Nigerian workers and households are sapped by the rising inflationary trend in the country which rose to 31.70 percent in February 2024, up from 29.90 percent in January of this year, further increasing the likelihood of more households falling into poverty.

The associated food inflation reached a new high, attaining 37.9 percent in February, up from 35.4 percent in January according to the National Bureau of Statistics (NBS), the government agency that has the mandate to publish inflation data in Nigeria.

With food inflation higher than the headline inflation, most analysts have attributed the source of inflationary pressures to inadequate food supply in Nigeria worsened mainly by insurgency, farmer-herder clashes, as well as naira devaluation.

This is because Nigeria is said to have the second-highest malnutrition rate in the world.

“Nigeria has the second highest burden of stunted children in the world, with a national prevalence rate of 32 percent of children under five. An estimated 2 million children in Nigeria suffer from severe acute malnutrition (SAM), but only two out of every 10 children affected is currently reached with treatment. Seven percent of women of childbearing age also suffer from acute malnutrition,” according to UNICEF.

“We hold that the rising food prices are due to local supply shortfalls resulting from prolonged insecurity and large-scale sabotage, negative pass-through of high energy goods prices on logistic costs, imported inflation, as well as continued Naira depreciation (the official NGN-USD rate fell further by 9.6% to ₦1,595.11/$ at the end of February),” Afrinvest, one of the leading investment cum research institutions in Nigeria, said in a note to investors.

Some states feel the inflationary pressures more than others, a basis for which minimum salary review negotiations between the organised labour unions on the one hand, and the federal and state governments on the other hand must consider going forward.

According to the NBS, Kogi State recorded the highest food inflation in the country at 46.3 percent, followed by Rivers, 44.3 percent; Kwara and Imo, 43 percent each, and Osun, at 41.9 percent, making them the states with the highest food inflation rates in the country.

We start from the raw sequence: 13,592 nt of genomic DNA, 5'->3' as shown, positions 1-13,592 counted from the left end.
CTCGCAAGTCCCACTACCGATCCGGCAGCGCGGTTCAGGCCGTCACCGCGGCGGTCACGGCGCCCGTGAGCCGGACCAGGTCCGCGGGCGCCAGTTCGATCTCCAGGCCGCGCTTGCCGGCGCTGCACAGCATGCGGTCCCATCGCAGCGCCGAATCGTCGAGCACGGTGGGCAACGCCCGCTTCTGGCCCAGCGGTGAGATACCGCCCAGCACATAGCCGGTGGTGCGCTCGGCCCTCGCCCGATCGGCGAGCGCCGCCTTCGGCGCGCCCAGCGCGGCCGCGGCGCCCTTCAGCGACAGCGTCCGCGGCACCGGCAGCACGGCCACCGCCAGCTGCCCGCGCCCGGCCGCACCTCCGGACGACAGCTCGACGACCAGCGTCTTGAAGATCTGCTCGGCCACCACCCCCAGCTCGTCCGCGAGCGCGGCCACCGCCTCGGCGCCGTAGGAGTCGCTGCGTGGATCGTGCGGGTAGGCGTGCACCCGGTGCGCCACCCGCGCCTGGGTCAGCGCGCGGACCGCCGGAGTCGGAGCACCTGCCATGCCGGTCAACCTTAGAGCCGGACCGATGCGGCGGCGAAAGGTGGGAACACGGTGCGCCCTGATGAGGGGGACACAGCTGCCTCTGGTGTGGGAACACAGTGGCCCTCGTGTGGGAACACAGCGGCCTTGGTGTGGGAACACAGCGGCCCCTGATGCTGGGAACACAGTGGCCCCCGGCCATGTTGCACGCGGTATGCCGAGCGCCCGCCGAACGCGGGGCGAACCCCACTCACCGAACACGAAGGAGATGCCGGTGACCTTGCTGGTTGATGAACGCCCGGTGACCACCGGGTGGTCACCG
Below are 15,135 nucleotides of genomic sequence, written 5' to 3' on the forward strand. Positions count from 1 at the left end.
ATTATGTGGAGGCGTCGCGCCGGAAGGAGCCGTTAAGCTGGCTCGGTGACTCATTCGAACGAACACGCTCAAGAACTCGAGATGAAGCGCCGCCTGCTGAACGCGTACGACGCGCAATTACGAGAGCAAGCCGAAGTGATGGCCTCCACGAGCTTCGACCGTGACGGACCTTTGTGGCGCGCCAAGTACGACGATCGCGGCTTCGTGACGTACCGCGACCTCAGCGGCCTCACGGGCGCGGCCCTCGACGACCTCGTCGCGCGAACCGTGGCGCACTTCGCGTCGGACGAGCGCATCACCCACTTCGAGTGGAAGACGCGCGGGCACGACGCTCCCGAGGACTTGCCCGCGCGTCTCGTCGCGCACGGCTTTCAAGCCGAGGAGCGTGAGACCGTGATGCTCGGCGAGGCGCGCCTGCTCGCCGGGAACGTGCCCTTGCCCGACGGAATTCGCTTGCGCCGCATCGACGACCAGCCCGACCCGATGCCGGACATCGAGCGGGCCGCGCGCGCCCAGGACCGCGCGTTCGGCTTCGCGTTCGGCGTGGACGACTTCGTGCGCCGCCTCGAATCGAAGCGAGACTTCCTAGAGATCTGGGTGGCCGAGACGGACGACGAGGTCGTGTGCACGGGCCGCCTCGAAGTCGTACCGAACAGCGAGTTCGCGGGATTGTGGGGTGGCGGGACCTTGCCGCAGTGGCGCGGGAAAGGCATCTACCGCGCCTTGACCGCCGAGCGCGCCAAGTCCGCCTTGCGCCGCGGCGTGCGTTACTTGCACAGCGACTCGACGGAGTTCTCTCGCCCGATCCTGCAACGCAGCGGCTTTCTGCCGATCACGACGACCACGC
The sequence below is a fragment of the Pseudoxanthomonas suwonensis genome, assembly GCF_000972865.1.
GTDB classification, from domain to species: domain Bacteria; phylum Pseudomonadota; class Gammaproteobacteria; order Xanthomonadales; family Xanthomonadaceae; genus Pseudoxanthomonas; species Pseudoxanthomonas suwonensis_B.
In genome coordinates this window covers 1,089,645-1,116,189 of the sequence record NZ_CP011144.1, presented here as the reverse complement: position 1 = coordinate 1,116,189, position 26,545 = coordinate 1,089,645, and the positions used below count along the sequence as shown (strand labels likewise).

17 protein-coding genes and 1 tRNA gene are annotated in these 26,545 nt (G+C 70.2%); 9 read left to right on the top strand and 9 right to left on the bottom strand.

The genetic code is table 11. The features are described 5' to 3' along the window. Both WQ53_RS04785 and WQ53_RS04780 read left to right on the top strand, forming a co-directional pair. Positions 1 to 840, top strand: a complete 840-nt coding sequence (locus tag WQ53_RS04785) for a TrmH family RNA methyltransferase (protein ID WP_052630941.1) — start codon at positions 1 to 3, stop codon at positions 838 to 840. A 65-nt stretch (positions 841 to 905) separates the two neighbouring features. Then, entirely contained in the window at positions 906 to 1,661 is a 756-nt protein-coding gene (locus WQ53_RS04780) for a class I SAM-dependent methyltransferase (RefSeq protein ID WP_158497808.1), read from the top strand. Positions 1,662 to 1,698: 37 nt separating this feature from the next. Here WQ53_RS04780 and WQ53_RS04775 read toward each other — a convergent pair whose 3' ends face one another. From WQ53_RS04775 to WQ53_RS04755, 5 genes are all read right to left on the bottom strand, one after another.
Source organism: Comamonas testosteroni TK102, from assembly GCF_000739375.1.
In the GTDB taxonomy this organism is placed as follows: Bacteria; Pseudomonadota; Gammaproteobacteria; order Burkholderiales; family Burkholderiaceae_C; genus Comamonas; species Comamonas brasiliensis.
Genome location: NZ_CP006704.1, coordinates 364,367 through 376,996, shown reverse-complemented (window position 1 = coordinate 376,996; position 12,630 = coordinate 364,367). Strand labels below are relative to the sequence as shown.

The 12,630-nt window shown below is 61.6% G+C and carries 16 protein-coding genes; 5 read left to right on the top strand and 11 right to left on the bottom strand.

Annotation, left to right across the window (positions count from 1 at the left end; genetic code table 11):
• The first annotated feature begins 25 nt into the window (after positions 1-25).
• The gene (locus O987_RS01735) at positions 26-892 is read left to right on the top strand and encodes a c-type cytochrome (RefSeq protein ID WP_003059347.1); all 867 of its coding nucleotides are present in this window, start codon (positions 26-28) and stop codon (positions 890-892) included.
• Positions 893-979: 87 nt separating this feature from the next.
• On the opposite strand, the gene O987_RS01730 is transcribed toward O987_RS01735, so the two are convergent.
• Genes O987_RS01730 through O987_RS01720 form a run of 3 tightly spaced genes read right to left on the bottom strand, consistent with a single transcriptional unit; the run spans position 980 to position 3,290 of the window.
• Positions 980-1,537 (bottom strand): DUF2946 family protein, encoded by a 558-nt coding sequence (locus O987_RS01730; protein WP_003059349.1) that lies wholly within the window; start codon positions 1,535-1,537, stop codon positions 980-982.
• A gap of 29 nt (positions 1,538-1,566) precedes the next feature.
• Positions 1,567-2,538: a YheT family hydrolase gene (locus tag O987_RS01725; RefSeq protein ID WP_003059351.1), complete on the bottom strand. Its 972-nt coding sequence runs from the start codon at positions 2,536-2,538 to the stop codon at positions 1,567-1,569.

On the other hand, Adamawa, Katsina, 34.6 percent each; Abuja, 34.5 percent; Niger, 34.4 percent; Nasarawa, 33.5 percent; Taraba, 33.2 percent; Plateau, 32.6 percent and Bauchi, 31.5 percent have the least food inflation rates in Nigeria as of February 2024.

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“In recent times, there has been looting of warehouses and stores by desperately hungry citizens. Some have expected the release of grains from the strategic grain reserve to ameliorate food prices, but that did not materialize,” Financial Derivatives Company (FDC) said in a note to investors.

The rising food inflation in Nigeria has greatly impacted the ability of an average household to afford a healthy diet, as the cost of a healthy diet continues to mirror the food inflationary trend, thus increasing the risk of malnutrition at a time when disposable incomes fail to catch up with the rising food prices.

According to NBS, it cost N858 on average in January 2024 for a Nigerian citizen to afford a healthy diet. This amounted to an increase of 83.7 percent over the corresponding cost in January 2023. Foods sourced from animals, a major protein source cost the most in January 2024, attracting as much as N327 per a healthy diet. It was followed by starchy staples which cost N192 per healthy diet during the same month. Vegetables attracted N119 per a healthy diet while fruits attracted N100 per a healthy diet in January 2024.

“The Cost of a Healthy Diet (CoHD) is the least expensive combination of locally available items that meets globally consistent food-based dietary guidelines. It is used as a measure of physical and economic access to healthy diets. This is a lower bound (or floor) of the cost per adult per day excluding the cost of transportation and meal preparation. The National average Cost of a Healthy Diet was N858 in January 2024,” NBS said.

The highest cost of a healthy diet was recorded in the south west geopolitical zone, where it cost N1,045 per healthy diet, representing 22 percent above the national average.

The region with the least cost of a healthy diet in January was the North West geopolitical zone, where Nigerians in this part of the country only needed N683 to get a healthy diet, 20 percent lower than the national average price of N858.

Six states recorded over a thousand naira to get a healthy diet in January 2024, according to the NBS. The most expensive state to get a healthy diet is Osun State, south west Nigeria, where it costs N1,089.80 per healthy diet. Ekiti State was second with N1087.09 per healthy diet. It was followed by Ondo, N1062.77; Anambra, N1049.26; Ogun, N1031.55, and Lagos, N1023.04.

Sokoto, N685.08; Jigawa, N676.31; Kano, 649.10; Niger, 629.32 and Katsina, N628.75 had the least cost per healthy diet in January 2024.